The FDA held its first CBD hearing last Friday

The FDA held its first hearing to learn about the possible impacts of long-term CBD use, and, well, they didn’t learn much.


June 2, 2019

On Friday, the FDA held its first hearing with manufacturers and scientists to learn more about the possible impacts of long-term CBD use.

Manufacturers urged the FDA to set up a regulatory framework to legally add CBD to food products and dietary supplements, suggesting that the longer the FDA waffles, the more nefarious manufacturing practices become.

But the FDA insists that “critical questions” remain about the safety of cannabis-related products. In other words, they want some hard evidence before giving it the FDA stamp of approval.

The FDA’s consensus: More research

Cannabis-related products have shot from a proverbial cannon into the mainstream, flooding the market with health claims including pain relief, immune function, and anxiety and depression.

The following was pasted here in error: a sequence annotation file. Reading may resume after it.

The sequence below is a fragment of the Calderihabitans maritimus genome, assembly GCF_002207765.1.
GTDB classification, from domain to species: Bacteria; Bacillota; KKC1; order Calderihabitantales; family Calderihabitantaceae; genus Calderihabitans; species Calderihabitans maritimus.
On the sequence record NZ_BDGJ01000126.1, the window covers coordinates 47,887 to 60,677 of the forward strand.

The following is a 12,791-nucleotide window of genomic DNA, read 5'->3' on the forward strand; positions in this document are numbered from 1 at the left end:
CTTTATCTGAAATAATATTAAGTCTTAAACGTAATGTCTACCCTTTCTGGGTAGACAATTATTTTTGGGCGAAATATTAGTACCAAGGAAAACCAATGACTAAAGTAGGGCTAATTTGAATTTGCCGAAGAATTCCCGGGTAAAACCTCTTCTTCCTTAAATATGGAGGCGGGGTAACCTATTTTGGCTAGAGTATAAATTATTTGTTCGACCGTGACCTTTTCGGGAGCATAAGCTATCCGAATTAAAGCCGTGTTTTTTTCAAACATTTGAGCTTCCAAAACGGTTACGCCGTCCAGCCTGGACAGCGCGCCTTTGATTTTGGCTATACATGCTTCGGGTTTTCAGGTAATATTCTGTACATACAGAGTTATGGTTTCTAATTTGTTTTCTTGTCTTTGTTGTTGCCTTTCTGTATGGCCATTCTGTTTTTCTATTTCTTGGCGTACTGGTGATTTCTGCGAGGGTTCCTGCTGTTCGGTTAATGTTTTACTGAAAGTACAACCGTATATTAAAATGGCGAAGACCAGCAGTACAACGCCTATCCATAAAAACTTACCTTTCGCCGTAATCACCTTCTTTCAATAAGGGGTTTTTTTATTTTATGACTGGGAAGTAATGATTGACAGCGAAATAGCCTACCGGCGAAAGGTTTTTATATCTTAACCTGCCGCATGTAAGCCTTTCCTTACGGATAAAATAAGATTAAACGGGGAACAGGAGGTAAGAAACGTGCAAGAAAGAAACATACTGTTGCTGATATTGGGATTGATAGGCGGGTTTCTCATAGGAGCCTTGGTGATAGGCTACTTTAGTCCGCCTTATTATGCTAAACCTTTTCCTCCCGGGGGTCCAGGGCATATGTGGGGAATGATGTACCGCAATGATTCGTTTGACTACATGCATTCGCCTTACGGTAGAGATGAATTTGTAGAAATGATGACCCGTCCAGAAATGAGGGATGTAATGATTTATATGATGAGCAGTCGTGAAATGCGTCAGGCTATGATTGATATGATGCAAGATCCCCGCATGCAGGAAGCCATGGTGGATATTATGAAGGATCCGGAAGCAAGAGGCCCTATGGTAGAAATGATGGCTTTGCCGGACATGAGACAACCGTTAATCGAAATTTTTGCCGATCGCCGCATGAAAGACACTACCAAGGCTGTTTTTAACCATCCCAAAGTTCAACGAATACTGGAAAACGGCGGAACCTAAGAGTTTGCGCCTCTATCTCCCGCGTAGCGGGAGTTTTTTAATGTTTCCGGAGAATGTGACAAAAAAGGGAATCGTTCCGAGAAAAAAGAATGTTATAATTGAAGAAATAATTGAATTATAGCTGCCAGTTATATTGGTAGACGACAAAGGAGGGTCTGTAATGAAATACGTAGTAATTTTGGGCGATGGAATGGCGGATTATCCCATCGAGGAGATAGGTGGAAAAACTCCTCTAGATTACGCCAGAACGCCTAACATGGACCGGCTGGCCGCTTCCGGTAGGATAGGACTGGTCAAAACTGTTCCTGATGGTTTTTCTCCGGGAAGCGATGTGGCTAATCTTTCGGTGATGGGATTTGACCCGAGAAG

What’s more impressive, though, is the limited research corroborating these health benefits (see Malcolm Gladwell’s New Yorker piece).

In the hearing, regulators requested data on how companies develop dosage recommendations, as on CBD’s benefits for both humans and animals.

Data no one could provide…

When asked the functional purpose of adding CBD to beauty products, James Shults of Wildflower (which sells CBD-infused soaps and topicals) told panelists that it’s based on the “opinion of the consumer” — Uhhhhhh.

“The theme of the day is data, specifically about dosage, interactions and why are you putting this in products, and unfortunately, I don’t think anybody is giving good answers,” Jonathan Havens, co-chair of the cannabis law practice at Saul Ewing Arnstein & Lehr, told CNBC.

The brainiacs have spoken 

Scientists continue to be neutral observers, warning regulators how little they know about CBD, while also confirming the importance of regulations to keep bad actors at bay.

“If you’re talking about putting some CBD salve on an elbow, maybe it helps, maybe it doesn’t. We don’t know,” Igor Grant, a cannabis researcher at UC San Diego, told regulators.

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